The name that looms largest in early accounting history is Luca Pacioli, who in 1494 first described the system of double-entry bookkeeping used by Venetian merchants in his Summa de Arithmetica, Geometria, Proportioni et Proportionalita. Of course, businesses and governments had been recording business information long before the Venetians. But it was Pacioli who was the first to describe the system of debits and credits in journals and ledgers that is still the basis of today’s accounting systems.
The industrial revolution spurred the need for more advanced cost accounting systems, and the development of corporations created much larger classes of external capital providers – shareownersand bondholders – who were not part of the firm’s management but had a vital interest in its results. The rising public status of accountants helped to transform accounting into a profession, first in the United Kingdom and then in the United States. In 1887, thirty-one accountants joined together to create the American Association of Public Accountants.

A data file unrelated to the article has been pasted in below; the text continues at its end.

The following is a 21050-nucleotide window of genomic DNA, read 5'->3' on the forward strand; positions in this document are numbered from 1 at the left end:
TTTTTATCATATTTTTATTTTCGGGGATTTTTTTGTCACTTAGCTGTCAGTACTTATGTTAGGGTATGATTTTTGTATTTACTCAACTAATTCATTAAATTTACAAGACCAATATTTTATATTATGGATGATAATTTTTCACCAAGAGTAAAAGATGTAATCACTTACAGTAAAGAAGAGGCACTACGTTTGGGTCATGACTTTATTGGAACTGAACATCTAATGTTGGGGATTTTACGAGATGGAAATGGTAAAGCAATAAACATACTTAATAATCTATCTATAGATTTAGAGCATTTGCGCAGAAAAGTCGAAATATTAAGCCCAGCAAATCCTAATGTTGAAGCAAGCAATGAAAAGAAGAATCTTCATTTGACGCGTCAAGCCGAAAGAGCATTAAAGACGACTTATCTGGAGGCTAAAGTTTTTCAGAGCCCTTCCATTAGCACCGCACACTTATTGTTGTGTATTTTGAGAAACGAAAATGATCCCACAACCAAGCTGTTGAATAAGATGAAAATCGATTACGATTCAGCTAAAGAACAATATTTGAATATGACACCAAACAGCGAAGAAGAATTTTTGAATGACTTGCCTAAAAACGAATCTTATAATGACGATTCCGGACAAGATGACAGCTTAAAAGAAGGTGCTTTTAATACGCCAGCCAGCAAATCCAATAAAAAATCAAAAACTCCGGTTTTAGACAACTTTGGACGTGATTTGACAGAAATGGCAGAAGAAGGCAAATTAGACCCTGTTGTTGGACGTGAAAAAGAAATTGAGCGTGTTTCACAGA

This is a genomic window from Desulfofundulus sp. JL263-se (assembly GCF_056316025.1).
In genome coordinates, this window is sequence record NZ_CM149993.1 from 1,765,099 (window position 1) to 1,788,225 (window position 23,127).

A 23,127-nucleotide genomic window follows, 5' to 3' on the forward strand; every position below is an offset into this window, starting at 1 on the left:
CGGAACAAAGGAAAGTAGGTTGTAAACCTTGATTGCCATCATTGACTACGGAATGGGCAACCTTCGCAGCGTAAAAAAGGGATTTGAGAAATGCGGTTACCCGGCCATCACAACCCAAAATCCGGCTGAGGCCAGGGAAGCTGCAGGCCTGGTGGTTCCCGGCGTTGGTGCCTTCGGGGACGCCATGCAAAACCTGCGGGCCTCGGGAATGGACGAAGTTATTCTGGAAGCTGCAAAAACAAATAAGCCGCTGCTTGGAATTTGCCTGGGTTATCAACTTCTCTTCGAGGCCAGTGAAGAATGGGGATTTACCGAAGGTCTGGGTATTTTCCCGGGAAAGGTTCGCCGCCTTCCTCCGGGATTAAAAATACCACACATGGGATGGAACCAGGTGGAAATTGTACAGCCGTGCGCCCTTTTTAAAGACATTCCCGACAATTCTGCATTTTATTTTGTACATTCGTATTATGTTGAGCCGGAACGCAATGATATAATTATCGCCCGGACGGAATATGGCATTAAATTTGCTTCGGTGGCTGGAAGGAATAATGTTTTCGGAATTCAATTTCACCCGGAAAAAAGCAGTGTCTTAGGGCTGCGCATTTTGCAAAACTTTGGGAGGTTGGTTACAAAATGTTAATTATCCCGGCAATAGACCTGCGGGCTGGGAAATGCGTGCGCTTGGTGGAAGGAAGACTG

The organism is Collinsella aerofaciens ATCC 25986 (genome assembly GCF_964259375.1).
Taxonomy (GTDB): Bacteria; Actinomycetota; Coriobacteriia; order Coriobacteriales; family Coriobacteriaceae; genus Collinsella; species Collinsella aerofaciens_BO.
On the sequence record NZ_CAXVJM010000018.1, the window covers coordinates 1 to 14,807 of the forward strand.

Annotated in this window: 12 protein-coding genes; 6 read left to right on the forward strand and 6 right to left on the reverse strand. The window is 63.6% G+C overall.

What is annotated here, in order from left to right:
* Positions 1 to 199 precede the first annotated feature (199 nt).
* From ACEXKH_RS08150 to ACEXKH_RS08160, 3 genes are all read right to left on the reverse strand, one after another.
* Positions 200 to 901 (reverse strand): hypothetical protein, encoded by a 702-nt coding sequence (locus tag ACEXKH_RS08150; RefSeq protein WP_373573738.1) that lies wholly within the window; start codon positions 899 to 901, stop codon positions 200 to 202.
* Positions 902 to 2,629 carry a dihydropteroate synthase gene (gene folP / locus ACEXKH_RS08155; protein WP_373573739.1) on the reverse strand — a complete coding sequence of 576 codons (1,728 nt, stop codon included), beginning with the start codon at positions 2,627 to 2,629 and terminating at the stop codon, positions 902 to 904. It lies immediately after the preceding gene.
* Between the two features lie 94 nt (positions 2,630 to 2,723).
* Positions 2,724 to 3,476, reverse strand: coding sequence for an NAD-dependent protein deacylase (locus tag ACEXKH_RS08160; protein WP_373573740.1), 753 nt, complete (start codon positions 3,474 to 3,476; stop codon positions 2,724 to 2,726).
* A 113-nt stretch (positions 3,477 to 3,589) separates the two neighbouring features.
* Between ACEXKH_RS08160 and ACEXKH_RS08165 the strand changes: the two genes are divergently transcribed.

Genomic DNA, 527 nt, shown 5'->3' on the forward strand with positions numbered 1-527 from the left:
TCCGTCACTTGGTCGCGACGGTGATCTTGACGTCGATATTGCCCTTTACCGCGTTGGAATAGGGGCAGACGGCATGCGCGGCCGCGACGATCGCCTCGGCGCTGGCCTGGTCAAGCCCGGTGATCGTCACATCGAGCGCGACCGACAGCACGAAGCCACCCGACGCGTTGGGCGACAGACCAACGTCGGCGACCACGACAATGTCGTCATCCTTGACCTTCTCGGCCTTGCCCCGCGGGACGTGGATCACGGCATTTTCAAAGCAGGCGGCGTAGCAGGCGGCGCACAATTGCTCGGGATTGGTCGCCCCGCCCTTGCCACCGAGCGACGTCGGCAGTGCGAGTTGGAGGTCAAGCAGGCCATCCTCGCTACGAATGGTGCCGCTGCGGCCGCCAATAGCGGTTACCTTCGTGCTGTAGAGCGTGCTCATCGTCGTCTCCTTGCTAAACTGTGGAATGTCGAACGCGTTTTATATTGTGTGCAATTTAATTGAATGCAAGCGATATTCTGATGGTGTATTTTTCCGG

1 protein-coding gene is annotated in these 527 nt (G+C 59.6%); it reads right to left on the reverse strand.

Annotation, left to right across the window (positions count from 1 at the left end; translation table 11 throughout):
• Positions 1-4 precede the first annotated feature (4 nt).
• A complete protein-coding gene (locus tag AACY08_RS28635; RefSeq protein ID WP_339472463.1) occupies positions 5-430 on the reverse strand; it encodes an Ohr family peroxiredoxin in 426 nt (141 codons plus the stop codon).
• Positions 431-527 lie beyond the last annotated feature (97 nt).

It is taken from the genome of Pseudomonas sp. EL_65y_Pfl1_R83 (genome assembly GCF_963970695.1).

The first standardized test for accountants was given a decade later, and the first CPAs were licensed in 1896. The Great Depression led to the creation of the Securities and Exchange Commission (SEC) in 1934. Henceforth all publicly-traded companies had to file periodic reports with the Commission to be certified by members of the accounting profession.
The American Institute of Certified Public Accountants (AICPA) and its predecessors had responsibility for setting accounting standards until 1973, when the Financial Accounting Standards Board (FASB) was established. The industry thrived in the late 20th century, as the large accounting firms expanded their services beyond the traditionalauditing function to many forms of consulting.
The Enron scandals in 2001, however, had broad repercussions for the accounting industry. One of the top firms, Arthur Andersen, went out of business and, under the Sarbanes-Oxley Act, accountants faced tougher restrictions on their consulting engagements. One of the paradoxes of the profession, however, is that accounting scandals generate more work for accountants, and demand for their services continued to boom throughout the early part of the 21st century.